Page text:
An Earth-to-orbit elevator became all the more plausible last week with the successful test of a "climber" robot -- the moving part of an elevator system. The test, organized by the LiftPort group, had the robot climb a thousand feet into the air on a ribbon attached to a high-altitude balloon. LiftPort notes that this was the first-ever use of the climbing technology on a free-hanging ribbon.
This LiftPort climber is a huge advance; design and construction of a device able to climb a ribbon is just as important -- and nearly as difficult -- as producing the carbon nanotube-based elevator ribbon. And while a thousand feet is a tiny fraction of the eventual length of the LiftPort elevator (100,000 kilometers), this development is still a pretty big step forward.
Coincidentally, Arthur C. Clarke -- often given credit for being the first to popularize the idea of elevators to space, in his 1978 novel Fountains of Paradise -- had an editorial in the London Times about the idea. In it, he notes:
As its most enthusiastic promoter, I am often asked when I think the first space elevator might be built. My answer has always been: about 50 years after everyone has stopped laughing. Maybe I should now revise it to 25 years.
It may not even take that long. LiftPort is claiming a date of 2018 for the first elevator to be built. They may not be far off -- carbon nanotube ribbons are approaching the necessary strength, and the climbing technology now looks to be readily achievable in that time frame.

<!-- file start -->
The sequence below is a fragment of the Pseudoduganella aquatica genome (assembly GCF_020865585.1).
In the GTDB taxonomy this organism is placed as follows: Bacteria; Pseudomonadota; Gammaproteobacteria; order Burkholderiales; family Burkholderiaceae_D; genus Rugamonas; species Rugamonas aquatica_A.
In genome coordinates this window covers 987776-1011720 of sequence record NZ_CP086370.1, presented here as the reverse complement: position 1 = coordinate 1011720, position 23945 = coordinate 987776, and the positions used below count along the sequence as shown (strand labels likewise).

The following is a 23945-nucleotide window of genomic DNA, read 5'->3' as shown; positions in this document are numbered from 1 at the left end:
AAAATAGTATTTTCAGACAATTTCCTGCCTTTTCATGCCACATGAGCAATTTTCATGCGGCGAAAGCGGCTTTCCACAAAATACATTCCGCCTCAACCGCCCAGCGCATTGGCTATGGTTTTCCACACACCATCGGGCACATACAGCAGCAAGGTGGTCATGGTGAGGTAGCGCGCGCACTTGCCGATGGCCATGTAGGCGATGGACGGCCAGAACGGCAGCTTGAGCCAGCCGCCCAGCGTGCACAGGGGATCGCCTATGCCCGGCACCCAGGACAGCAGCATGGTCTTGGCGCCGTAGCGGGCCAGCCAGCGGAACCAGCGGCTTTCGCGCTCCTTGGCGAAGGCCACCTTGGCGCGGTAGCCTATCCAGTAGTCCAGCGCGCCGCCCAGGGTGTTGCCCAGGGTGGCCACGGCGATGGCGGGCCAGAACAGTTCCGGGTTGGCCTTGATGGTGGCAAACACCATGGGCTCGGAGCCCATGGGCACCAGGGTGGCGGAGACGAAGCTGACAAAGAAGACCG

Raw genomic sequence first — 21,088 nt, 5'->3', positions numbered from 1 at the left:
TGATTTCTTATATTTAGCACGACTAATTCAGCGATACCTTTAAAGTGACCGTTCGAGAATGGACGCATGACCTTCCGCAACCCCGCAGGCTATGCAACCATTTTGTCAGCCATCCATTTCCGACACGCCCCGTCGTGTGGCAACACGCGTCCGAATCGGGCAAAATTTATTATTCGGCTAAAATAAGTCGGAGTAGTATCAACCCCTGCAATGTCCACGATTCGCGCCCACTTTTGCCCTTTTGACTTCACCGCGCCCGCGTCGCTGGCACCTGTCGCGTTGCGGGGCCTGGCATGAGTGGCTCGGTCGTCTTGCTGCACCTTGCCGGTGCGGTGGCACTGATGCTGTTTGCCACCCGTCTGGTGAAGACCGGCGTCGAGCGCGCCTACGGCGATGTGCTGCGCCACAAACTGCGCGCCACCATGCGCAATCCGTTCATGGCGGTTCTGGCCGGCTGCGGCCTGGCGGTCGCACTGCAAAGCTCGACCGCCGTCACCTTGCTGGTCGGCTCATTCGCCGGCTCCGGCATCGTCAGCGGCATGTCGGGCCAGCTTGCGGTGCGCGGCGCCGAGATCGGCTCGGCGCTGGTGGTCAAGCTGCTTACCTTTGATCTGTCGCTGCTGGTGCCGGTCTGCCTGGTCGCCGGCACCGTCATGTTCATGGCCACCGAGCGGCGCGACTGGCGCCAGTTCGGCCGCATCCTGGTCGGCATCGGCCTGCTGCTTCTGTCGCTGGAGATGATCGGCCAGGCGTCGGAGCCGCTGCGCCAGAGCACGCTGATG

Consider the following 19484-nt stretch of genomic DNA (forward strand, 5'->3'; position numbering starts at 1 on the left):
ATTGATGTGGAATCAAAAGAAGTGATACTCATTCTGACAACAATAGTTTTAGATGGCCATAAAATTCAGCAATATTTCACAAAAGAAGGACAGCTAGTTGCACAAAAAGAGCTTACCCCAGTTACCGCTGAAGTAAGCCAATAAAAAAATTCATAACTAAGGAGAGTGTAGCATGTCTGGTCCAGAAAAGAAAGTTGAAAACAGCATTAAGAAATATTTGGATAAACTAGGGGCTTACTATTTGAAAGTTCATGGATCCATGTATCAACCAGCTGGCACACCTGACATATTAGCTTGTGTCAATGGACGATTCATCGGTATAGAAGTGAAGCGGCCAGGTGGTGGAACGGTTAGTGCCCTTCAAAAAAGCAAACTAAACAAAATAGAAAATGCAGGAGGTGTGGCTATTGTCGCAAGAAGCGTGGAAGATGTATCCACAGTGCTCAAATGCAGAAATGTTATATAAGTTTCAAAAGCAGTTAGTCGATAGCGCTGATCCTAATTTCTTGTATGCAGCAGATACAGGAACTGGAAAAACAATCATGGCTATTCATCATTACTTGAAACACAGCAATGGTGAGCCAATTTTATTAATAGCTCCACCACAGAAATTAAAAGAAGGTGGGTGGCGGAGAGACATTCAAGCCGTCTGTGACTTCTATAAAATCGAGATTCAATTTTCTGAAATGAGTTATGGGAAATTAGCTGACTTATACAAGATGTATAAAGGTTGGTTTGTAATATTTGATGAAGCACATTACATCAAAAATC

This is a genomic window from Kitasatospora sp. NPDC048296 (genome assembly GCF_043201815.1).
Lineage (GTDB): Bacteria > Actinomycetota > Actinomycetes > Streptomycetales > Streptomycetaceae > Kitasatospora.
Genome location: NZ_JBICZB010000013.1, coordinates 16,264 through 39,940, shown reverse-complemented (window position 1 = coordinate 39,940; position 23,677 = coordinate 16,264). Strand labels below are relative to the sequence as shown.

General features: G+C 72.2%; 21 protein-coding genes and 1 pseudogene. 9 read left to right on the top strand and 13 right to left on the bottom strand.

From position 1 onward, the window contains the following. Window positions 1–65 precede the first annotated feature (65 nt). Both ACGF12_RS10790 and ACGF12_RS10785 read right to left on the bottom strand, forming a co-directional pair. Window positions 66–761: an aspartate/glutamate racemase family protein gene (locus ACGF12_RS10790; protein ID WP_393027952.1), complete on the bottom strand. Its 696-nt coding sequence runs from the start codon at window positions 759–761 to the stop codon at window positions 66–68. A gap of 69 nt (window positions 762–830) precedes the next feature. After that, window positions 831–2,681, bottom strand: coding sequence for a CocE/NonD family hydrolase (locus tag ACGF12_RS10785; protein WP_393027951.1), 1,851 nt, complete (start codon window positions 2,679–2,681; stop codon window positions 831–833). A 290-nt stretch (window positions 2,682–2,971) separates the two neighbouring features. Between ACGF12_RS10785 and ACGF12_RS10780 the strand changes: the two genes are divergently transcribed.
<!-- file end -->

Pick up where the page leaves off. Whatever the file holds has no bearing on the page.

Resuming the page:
The climber tested last week is much smaller than would be needed for a working elevator, weighing in at about ten kilograms.
“This lifter is much smarter than our previous versions. It’s our 18th version,” [LiftPort president Michael Laine] said, with the Mark VII robot named Sword Over Damocles or "Sword" for short. The belt-driven robot is battery-powered, featuring two motors and an expanded cargo area due to increased intelligence built into the device, he said.
Interestingly, LiftPort argues that, even before the elevator can be built, this kind of climbing robot system could have real value.
"Our system called HALE (High Altitude Long Endurance) will have uses in a variety of fields. For example, after a natural disaster, we can provide radio, cellular or Internet access using our platform as a relay station. Or it could provide real time surveillance over the damaged region. Once our hardware is tested, we believe it can be deployed to save lives."
LiftPort has a gallery of photos from the climber test, as well as a short video (MOV). It's impressive to see the climbing robot in action, and the image of the ribbon stretching up into the blue is a wonderful bit of foreshadowing of what the elevator will look like when eventually built.
That is a pretty picture, isn't it? Dean Esmay compared another pic (the crew in the mid background, indistinct individually, the balloon just lifting off, Eastern Washington visible to the far horizon) to the famous one of Goddard next to one of his rockets.
The comparison is flattering, if dubious. Goddard died before the space age began - we hope to do better.
Lot of work to be done, however.
Wow! Good on them!
This is where the latest space science - besides the planetology and the space biology - is going to eventuate.
It'll be the way to study atmospheres as well as get into space - reaching all the way past geostationary orbit.